by Andrew Neil

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Lesson Thirteen Britannia Rues the Waves
by Andrew Neil
Ⅰ. Background Information
 1). Britannia Rues the Waves: This is a parody of Britain's proud boast,
"Britannia Rules the Waves". "Rule, Britannia" is a famous naval song
much sung and played in the British Navy from the date of its first
performance in 1740 to the present day, and generally recognized today as
the official march of the Royal Navy. It was written by James Thomson
and set to music by Dr. Thomas Arne (1740). The song runs like this:
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 When Britain first, at Heaven's command,
 Arose from out the azure main,
 This was the charter of her land,
 And guardian angels sang the strain:
 Rule, Britannia! Britannia, rules the waves!
 Britons never shall be slaves.
 The author means that today, instead of ruling the waves,
 Britain is sorry that it has lost its dominance on the high seas.
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2). Andrew Neil: writing on industrial and labour affairs for the ‘Economist'
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3). North Sea Oil: oil produced from the British sector of the Continental Shelf under the
North Sea. Oil was first discovered under the bed of the North Sea in 1970 and production
began in 1975.
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4). tax concessions: a right or privilege granted by the government to be tax exempt
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5). depression: a protracted period in which business activity is far below normal and the
pessimism of business and consumers is great. It is characterized by a sharp curtailment of
production, little capital investment ,a contraction of credit, mass unemployment and low
employment, and a very high rate of business failures.
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6). doldrums: the belt of calm which lies inside the trade winds of the northern and southern
hemisphere. This area, which lies close to the equator except in the western Pacific where it is
south of the equator, had great significance during those years when the trade of the world
was carried by sailling ships. The term is also used to signify a state of depression or
stagnation, an analogy of the general depression of the crews of ships lying motionless while
in the areas of the doldrums, unable to find wind to fill their sails.
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7). dry cargo: commodities that are not liquids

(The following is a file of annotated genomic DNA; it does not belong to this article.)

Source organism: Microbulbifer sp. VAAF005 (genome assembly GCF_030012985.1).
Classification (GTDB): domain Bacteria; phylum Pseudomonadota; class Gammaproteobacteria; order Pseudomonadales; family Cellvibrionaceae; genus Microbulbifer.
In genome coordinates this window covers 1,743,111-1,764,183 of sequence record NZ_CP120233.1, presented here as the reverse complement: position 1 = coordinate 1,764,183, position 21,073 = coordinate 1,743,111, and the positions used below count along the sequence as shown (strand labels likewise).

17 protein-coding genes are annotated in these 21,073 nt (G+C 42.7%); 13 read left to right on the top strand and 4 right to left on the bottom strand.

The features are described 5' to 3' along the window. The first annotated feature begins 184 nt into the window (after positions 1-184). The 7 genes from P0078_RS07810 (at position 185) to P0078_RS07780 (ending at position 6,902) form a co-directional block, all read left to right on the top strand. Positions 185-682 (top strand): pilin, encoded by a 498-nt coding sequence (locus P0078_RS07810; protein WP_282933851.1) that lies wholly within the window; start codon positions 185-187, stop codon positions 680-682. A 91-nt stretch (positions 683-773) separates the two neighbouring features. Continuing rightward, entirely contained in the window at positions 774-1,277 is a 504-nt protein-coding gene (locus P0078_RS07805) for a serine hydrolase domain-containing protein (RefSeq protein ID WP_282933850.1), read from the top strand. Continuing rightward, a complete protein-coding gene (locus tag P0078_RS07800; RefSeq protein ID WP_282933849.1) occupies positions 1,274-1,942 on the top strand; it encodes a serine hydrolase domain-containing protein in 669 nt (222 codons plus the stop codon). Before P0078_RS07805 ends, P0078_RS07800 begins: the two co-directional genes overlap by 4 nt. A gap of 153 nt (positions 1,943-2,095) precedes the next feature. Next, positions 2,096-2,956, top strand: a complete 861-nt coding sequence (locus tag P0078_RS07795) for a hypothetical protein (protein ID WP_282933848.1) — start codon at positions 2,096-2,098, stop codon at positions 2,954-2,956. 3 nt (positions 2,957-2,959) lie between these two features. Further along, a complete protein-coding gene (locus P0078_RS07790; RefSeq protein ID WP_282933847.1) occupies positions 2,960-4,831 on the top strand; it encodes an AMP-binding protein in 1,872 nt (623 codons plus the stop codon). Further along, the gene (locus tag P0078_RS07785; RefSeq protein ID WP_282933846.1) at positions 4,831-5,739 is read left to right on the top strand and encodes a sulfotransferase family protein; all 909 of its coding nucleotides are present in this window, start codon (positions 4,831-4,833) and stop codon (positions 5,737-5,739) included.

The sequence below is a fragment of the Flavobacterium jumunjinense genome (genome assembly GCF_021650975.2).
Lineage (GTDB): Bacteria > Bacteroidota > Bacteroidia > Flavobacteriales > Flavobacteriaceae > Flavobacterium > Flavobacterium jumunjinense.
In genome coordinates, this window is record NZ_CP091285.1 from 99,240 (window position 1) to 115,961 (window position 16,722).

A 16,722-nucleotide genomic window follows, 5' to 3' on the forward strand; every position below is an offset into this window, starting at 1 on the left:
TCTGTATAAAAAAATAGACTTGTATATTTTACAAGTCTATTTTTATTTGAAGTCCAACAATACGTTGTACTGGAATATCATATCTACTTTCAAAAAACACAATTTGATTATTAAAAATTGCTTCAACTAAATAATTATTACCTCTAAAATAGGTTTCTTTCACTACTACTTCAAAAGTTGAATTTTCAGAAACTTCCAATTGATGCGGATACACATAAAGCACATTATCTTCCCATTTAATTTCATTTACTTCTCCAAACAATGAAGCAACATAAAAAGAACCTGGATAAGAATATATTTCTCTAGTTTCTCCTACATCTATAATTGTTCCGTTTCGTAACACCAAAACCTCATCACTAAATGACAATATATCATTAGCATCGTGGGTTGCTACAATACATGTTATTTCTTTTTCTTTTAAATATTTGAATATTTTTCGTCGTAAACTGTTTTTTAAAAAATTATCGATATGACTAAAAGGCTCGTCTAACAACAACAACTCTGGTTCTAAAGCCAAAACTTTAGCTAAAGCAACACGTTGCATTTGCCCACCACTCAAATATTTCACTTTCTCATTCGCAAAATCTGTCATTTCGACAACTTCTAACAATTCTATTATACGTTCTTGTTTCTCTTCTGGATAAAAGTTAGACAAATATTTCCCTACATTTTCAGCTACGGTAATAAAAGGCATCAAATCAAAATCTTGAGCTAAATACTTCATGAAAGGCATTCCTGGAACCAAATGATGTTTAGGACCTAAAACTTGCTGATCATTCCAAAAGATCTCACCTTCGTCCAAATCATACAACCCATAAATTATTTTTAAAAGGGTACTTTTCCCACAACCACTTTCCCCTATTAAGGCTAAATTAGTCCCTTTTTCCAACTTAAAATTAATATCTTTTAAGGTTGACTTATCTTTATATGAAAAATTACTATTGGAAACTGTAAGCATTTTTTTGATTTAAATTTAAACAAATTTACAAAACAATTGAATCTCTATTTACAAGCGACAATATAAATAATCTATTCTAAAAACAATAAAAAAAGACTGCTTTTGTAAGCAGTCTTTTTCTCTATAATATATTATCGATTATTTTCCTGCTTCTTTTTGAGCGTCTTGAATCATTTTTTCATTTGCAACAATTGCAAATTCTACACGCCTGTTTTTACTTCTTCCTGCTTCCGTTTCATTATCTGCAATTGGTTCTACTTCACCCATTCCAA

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8). liner: a ship belonging to a shipping company which carries passengers on scheduled
routes. A cargo liner is a cargo-carrying vessel with accommodation for a few passengers.
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9). P & O: Peninsular and Oriental Steam Navigation Company, founded in 1840,
world-wide passenger service
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10). container ship: a cargo vessel specially designed and built for the carriage of cargo
prepacked in containers. With a standardized size of container, holding 18 tons of cargo,
holds and deck spaces can be designed exactly to accommodate containers, leading to
greater ease and efficiency in stowage and the eradication of much of the danger of the
cargo shifting during heavy weather at sea.
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11). UNCTAD: United Nations Conference on Trade and Development, set up as an
organ of the UN General Assembly by a resolution of December 1964. UNCTAD is
concerned with the fundamental problems affecting the trade of developing countries.
It has its headquarters in Geneva.
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12). Iron Curtain: referring to the Soviet Union and the eastern European countries in
the capitalist press, first used by Churchill in his speech at Fulton, Missouri, 5 March
1946:"From Stettin in the Baltic to Trieste in the Adriatic an iron curtain has descended
across the Continent. “
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13). EEC: European Economic Community, established by treaty signed at Rome
March 25, 1957, effective January 1, 1958. EEC headquarters are in Brussels and it
comprises a Council of Ministers, an executive Commission, and the Assembly and
Court of Justice.
Ⅱ. Questions after the detailed study of the text
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1. According to the author Britain is handicapped in her attempts to counter the
challenges of the developing world and the Soviet Union at an international level.
What are these handicaps or problems? Does this tell us anything about the
capitalist world?
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2. How are the British shipping companies trying to meet the challenge? Are they
confident that they can counter the challenge successfully?
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3. Comment on the title of the article. What is the implied meaning?
Ⅲ. Analysis and Appreciation of the text
 1. The outline of the text
 2. Type of literature – exposition
Ⅳ. Special difficulties in the text
 1. understanding some proper names
 2. paraphrasing some sentences
 3. identifying figures of speech
Ⅴ. Rhetorical Devices
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antithesis
oxymoron
simile
ridicule
VI . Detailed study of the text